Read my feature story in The Taos News, an all-too-brief sketch of a unique community in the Southwest.

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Image courtesy of the Palace of the Governors Photo Archives.

 

“Narrative Architecture” creative writing workshop held at Princeton University Writing Program

Within certain storytelling genres (such as fiction & screenwriting), there lurks an essential element that is often difficult to pin down. That element is narrative architecture, the structure of the story that — like the steel frame of a building — works to justify a plotline, and most critically, a character’s decision-making within that context. A self-supporting narrative architecture is a positive feedback loop that is capable of resisting an earthquake of scrutiny; a flimsy narrative architecture will collapse like a house of straw in a tornado.

On March 29, 2018, I gave a 90-minute professional development workshop on “Narrative Architecture” to Writing Center fellows at Princeton University. By using examples as varied as Portlandia, Vertigo, and Macbeth, we analyzed the plot and character dynamics intrinsic to narrative architecture, progressing from a single scene to a sequence of scenes. These examples  helped us answer the following critical questions:

What events must happen for a character to make a critical decision? How can you arrange these events to make that character’s decision justified?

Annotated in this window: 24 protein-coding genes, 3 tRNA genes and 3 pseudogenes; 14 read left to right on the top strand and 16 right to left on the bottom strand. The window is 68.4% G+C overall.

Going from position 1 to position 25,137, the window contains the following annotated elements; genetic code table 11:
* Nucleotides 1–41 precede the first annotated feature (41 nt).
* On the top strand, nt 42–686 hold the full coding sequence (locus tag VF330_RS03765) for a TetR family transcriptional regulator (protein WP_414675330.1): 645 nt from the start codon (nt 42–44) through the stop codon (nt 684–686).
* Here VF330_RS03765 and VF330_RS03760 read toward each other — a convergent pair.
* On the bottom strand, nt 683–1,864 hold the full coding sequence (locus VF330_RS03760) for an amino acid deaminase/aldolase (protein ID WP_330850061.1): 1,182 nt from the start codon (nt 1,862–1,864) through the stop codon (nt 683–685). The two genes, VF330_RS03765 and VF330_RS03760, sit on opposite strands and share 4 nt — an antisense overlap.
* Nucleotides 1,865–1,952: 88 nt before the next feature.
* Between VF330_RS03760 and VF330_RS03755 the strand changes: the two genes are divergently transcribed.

With a deeper understanding of narrative architecture, we practiced analyzing a student fiction story and brainstorming how a Writing Center tutor might be able to give productive suggestions to a student attempting to write an engaging, efficient, and airtight story.

The main ideas of this workshop are currently being adapted to an essay format for future publication. Many thanks to the Princeton Writing Program for inviting me to give the workshop, and to the enthusiastic fellows who participated.

 

“The Last Jedi’s snark problem” now available in audio for Medium members

Last week, my Medium post, “The Last Jedi’s snark problem” was featured as a “Staff pick” on the Medium homepage, after which it garnered a lot of traffic on the publishing site.

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Screenshot January 8, 2018, Medium.com

In a further honor, Medium editors subsequently selected the essay to be read out loud and recorded for an audio version, featuring the voice of professional actor. Should you have the time or interest, it’s quite the listen!

If you are a Medium paying member, you can listen to the audio version on the article page. Unfortunately, unless you sign up for a Medium subscription, you won’t be able to listen to it. But never fear — you can always still read the article the old-fashioned way!

You can read more of my Medium posts as they are regularly published at https://medium.com/@harrisonblackman, but www.harrisonblackman.com is still the central place for news and updates on my writing.

Thanks for reading!

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(Featured photo by Michael on Unsplash.)

View story at Medium.com